And I highly encourage you to look at my posts.  Somebody may have said something about 3.5, but it wasn't me.

@ Gelatinous: Yes, Warlords are good, but there are 14 levels to play before you get your first chance at giving someone a non-MBA.  Granted that Hail of Steel is brilliant (provided your Warlord stays within 5 squares of the aforementioned Ranger and Wizard), the Warlord was definitely strengthened by the PHB2 both in terms of more classes with nice MBAs and the Melee Training feat.

Roleplaying is for roleplaying.  The rules are for the game.

Sorceror is PHB2.  Blade Cascade is only as broken as your chance to hit, which you've just said can be low.  If your chance to hit isn't low, monsters aren't a problem, even L+2 Soldiers.  If your chance to hit is low, Blade Cascade isn't Broken.  But you can't have it both ways in the space of three paragraphs.

And I highly encourage you to look at my posts.  Somebody may have said something about 3.5, but it wasn't me.

@ Gelatinous: Yes, Warlords are good, but there are 14 levels to play before you get your first chance at giving someone a non-MBA.  Granted that Hail of Steel is brilliant (provided your Warlord stays within 5 squares of the aforementioned Ranger and Wizard), the Warlord was definitely strengthened by the PHB2 both in terms of more classes with nice MBAs and the Melee Training feat.



I am sorry if I thought you were the one that mentioned 3.5.  Looking back I thought you were saying what delazar said.  So my bad.

And I wasn't saying the character's hit would be low (or really any different from what it would be after MM1) overall.  I'm saying the massive differences in defenses between things causes the problem.

So Blade Cascade is broken except for when you throw a L+2 Soldier at him.  Then the encounter is boring.  The difference between a Ranger from PHB1 and a ranger from not PHB1 (both optimized) is going to be 1-2 +attack bonus difference.  Not enough to make the soldier a non-infuriating fight, but still enough to be able to hit most things reasonably well (and gib them with blade cascade).  Also, this is still ignoring how poorly designed Solos are in MM1 and how boring of fights those are.

So yes, I am both arguing that Blade Cascade is broken because when you hit you destroy them and I'm saying that MM1 monster defenses are, generally, too high on some of the creatures.  Take a look at what happens to Solo Brutes in a world of pre-errate blade cascade.  They won't do enough damage or cripple their opponents, tend to have little to no action recovery, and will sit there as an enormous bag of hit points that, paradoxically, might die in a single round due to a lucky cascade.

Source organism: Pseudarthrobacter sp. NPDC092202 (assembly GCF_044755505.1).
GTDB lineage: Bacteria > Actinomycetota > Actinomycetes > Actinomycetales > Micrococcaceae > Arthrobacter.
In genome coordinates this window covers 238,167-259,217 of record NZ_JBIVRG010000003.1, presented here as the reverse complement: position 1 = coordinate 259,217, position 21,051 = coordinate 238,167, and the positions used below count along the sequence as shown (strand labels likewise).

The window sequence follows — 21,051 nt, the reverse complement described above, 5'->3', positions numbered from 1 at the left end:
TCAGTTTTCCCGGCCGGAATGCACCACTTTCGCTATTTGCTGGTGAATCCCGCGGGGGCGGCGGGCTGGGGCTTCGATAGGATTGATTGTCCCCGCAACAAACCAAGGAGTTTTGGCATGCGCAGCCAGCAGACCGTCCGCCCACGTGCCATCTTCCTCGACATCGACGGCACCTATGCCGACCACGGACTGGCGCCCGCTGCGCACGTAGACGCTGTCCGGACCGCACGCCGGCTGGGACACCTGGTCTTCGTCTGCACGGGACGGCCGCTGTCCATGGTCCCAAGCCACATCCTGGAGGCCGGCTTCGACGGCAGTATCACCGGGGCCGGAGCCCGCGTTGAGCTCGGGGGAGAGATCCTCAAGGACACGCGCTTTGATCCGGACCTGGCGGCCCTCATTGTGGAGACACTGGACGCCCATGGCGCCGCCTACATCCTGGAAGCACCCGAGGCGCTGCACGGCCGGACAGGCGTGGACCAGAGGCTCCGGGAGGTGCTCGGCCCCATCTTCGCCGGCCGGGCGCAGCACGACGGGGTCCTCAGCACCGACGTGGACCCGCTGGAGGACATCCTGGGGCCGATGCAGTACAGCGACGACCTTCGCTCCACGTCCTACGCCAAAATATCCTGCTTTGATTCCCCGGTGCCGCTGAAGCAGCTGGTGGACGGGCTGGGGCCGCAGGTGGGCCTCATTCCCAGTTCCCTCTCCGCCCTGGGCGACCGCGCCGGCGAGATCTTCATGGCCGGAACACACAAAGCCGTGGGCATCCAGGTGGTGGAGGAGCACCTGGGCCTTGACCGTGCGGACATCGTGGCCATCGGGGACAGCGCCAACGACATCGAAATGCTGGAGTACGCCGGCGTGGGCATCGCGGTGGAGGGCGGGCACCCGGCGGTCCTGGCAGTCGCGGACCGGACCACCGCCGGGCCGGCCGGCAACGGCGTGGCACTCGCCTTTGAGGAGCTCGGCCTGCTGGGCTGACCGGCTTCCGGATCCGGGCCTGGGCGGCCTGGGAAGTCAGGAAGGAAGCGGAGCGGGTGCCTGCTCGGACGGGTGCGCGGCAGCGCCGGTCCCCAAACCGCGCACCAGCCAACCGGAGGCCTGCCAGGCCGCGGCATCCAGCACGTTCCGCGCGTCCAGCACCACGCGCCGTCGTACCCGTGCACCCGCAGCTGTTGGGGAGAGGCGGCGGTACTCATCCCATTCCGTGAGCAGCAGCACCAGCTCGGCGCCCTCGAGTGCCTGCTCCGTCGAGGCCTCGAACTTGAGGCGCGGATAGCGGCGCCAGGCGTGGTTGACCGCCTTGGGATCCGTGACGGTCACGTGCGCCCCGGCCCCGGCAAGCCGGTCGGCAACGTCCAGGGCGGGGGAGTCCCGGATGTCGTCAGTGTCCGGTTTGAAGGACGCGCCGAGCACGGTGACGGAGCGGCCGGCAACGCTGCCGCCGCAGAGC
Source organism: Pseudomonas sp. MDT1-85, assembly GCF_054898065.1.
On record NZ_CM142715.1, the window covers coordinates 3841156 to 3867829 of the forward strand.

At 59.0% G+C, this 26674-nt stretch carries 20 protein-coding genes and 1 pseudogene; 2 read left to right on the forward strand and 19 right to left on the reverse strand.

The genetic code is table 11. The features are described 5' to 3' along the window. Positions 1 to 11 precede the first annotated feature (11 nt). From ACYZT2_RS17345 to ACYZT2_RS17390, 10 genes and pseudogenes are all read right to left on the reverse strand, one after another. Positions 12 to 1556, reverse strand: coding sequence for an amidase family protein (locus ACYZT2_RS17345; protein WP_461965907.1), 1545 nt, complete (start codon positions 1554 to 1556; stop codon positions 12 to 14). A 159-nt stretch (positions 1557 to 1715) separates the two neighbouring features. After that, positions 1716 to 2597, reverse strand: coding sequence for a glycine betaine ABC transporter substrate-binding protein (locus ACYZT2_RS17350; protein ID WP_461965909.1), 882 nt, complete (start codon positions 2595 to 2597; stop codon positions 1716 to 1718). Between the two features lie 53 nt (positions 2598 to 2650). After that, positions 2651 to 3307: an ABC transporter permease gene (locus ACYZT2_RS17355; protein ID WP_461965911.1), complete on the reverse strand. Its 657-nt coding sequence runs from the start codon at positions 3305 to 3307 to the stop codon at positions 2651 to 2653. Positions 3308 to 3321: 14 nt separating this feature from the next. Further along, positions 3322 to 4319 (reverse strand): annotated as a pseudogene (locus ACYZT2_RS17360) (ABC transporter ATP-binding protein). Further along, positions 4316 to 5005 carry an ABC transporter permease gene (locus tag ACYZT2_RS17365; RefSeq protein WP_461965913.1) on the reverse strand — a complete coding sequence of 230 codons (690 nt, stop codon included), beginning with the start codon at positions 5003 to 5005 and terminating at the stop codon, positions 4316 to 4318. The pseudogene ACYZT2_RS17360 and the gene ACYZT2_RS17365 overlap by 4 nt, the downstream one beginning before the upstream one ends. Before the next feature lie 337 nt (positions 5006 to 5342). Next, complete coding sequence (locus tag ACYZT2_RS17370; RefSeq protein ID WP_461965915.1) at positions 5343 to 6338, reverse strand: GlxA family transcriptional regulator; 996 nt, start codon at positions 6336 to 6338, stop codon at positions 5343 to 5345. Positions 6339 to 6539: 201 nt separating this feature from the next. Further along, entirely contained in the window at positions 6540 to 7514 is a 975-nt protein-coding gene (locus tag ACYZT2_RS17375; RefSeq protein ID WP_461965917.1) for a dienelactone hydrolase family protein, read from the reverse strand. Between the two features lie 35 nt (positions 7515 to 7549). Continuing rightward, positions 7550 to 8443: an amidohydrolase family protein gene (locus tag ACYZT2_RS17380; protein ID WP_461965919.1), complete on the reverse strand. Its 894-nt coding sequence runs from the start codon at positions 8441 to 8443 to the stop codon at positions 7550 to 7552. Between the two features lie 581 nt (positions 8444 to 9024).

@Warlord comments: Really as soon as you can get a Helm of Heroes (which is PHB1 iirc) you can grant whatever you want.  One of the worst examples of this, to combine with what we were talking about a second ago, is Helm of Heroes + Blade Cascade for gloriousness.
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Need a few pre-generated characters for a one-shot you are running? Want to get a baseline for what an effective build for a class you aren't familiar with? Check out the Pregen thread here If ever you are interested what it sounds like to be at my table check out my blog and podcast here Also, I've recently done an episode on "Refluffing". You can check that out here
Then as far as monsters go, I would point out that they waited until Level 3 to include any elites/solos at all, and those are Brutes.  You actually have to go to a Level 7 Monster before you find an Elite Soldier.  Presumably, they felt you would have enough in your bag of tricks by then to take them down, despite the enhanced AC.

Helm of Heroes is indeed PHB1, and the daily power might be one of those things I'd probably put on the broken list for being good when combined with a Warlord dedicated to giving actions.  Just like Blade Cascade would go there if the party were optimized around making sure it never missed.  My contention is not that the PHB1 is perfect and that other supplements break the game.  My contention is that as the number of feats/powers/classes increases, the likelihood of something being or getting broken goes up.

Roleplaying is for roleplaying.  The rules are for the game.